From the first floor, one can access the ground floor. Many changes over the years have taken place in this part of the building. Experts can see the difference in periods between wall structures, tunnels, and flooring throughout this level. Much research is still needed to determine whether it held guards, prisoners, or defense soldiers.

The upper floor provides a courtyard with exceptional 360-degree views of the surrounding valley. Visitors will find a hand-crafted and beautifully designed wooden ceiling and a wooden throne. This space is where the Mir of Hunza would gather with notable villagers or conduct public events and meetings. The left corner of the roof houses the watchtower and the Wooden Mosque.

There are reception rooms here filled with pictures of the royal lineage, armory, and Ibex heads. A carved skylight suspended in the middle of the ceiling provides all the light into the space.

You will also find intricate carvings on the wooden door of Mir’s summer bedroom, a space lined with a golden-woven carpet, and historical pacts and agreements on the walls. Large colored glass-paneled windows line the main wall overlooking the valley. A private dining room with a fireplace adjoins this space.

There is a wooden door on the upper floor that takes one into the backyard area of the fort. There was once a watchtower outside this door, but the British ordered it demolished. Visitors can see the Mir’s water channel from this spot as well as the Ultar glacier.

There is much varied and captivating history to this Fort over hundreds of years. The best way to learn more is through visiting this unique structure yourself!

Baltit Fort Structure
Baltit Fort Structure

Fort Preservation

Baltit Fort was abandoned in 1945 when Mir Jamal Khan and their family moved to the newly built palace in Karimabad, Hunza. Mir Ghazanfar Ali Khan gracefully donated the fort to the Baltit Heritage Trust to restore and preserve it. The donation of the fort went to the Baltit Heritage Trust which was established as a caretaker for the facility. In1985 The Aga Khan Trust for Culture brought on Richard Hughes and Didier Lefort to develop a plan to save the Baltit Fort from further disrepair. Their ideas became a full-scale, complex conservation proposal. Hughes, an English engineer specializing in seismic proof structures and soil buildings, worked with Lefort, a French architect, and designer. Now the restoration could begin, and the current museum was established. Baltit Fort has been on the tentative list of UNESCO’s world heritage sites since 2004. On 29th September 2006, The President of Pakistan, Mr. Farooq Laghari, and Prince Karim Aga Khan inaugurated the restoration of Balti Fort in Karimabad Hunza.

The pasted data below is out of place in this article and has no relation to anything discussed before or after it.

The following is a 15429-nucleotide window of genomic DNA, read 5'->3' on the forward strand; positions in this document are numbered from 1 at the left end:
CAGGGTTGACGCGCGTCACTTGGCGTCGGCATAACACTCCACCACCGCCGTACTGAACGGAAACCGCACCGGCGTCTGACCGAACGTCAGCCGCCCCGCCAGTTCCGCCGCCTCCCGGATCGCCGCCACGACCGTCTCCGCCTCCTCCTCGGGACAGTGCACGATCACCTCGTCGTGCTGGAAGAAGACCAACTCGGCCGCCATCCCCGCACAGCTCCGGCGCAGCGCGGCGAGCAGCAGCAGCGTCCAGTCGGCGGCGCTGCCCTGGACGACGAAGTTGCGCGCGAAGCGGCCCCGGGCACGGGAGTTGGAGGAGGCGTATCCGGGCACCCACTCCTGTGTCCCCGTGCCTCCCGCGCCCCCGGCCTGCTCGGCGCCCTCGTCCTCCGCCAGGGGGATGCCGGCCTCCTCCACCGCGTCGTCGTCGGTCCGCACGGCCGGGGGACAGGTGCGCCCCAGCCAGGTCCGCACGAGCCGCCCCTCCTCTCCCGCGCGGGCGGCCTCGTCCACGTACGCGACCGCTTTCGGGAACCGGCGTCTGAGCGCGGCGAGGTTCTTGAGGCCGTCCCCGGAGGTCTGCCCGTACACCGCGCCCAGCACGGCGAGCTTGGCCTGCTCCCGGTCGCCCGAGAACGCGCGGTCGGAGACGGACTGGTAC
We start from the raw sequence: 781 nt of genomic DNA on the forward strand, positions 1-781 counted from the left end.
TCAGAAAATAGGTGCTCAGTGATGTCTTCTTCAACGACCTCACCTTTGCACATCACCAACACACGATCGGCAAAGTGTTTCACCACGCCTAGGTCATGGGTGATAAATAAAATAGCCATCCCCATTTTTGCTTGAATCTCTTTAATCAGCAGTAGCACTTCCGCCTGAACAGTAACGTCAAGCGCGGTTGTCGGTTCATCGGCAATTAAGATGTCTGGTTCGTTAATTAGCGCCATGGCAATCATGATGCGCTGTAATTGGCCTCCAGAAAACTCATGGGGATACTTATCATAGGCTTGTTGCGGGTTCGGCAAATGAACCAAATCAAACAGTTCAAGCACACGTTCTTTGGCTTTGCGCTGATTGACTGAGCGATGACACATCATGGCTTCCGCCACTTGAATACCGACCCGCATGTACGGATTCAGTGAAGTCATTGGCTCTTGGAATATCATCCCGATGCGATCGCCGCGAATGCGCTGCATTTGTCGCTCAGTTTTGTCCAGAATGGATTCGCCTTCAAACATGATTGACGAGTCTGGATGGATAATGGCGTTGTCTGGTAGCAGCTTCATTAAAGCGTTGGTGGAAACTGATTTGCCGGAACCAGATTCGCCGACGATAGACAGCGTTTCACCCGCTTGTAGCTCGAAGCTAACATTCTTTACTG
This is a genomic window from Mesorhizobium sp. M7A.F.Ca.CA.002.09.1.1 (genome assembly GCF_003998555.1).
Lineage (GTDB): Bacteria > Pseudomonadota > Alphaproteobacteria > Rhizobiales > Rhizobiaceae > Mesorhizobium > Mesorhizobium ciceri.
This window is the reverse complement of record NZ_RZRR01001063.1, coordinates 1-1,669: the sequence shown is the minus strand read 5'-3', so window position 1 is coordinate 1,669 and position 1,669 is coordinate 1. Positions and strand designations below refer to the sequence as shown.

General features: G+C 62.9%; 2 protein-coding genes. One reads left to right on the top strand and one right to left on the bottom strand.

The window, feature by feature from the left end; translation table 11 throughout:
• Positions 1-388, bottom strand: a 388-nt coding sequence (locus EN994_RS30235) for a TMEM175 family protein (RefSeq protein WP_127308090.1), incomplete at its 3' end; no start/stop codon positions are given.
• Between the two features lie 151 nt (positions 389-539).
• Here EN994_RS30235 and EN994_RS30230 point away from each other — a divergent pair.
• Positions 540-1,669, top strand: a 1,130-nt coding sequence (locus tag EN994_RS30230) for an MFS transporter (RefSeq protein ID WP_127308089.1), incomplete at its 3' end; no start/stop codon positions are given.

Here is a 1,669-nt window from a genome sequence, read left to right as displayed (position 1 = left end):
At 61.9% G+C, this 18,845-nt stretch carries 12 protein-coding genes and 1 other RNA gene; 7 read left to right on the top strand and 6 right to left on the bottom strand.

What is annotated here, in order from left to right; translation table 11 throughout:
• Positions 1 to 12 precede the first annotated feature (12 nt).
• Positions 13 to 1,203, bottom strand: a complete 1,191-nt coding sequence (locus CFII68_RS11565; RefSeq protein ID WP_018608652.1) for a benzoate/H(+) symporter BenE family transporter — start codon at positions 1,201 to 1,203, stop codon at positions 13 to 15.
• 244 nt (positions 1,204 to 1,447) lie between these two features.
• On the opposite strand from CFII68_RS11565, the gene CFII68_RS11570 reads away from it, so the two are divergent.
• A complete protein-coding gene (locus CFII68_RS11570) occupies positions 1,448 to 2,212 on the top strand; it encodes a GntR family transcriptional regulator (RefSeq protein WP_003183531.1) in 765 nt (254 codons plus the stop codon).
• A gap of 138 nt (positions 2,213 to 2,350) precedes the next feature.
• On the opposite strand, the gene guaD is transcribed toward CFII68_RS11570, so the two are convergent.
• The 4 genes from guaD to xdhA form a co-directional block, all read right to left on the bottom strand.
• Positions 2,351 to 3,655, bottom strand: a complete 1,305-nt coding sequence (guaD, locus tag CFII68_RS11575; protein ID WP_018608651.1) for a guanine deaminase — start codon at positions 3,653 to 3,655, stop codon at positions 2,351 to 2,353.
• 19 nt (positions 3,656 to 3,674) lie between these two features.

Baltit Fort Inauguration

Baltit Fort Tour

Baltit fort yearns for tourists to discover its ancient architecture, beautiful surroundings, and regal history. Baltit Fort and Baltit old settlement are considered the best historical places in Pakistan to visit by tourists.

Baltit Fort tour is a guided walking tour by an expert guide. A ticket is required to purchase before the tour starts. The ticket office is in Baltit Fort premises. Tours typically open with a presentation followed by an introduction to the history. The rest of the tour consists of visiting various parts inside and outside the fort that is significant to Hunza history and how it was used during different periods in time. Baltit Fort guided tours usually last around 25 to 35 minutes.

What is the Baltit Fort entrance fee?

The price of the entrance to the Baltit Fort is PKR 1200 for foreign tourists and PKR 600 for locals and domestic tourists.

Baltit Fort Tour Timing  

The Baltit Fort is open daily from 9:00 A.M. to 5:00 P.M. in summers and 9:30 A.M. to 4 P.M in winters. Baltit Fort is open for 7 days a week for tours.

Baltit Fort Guided Tour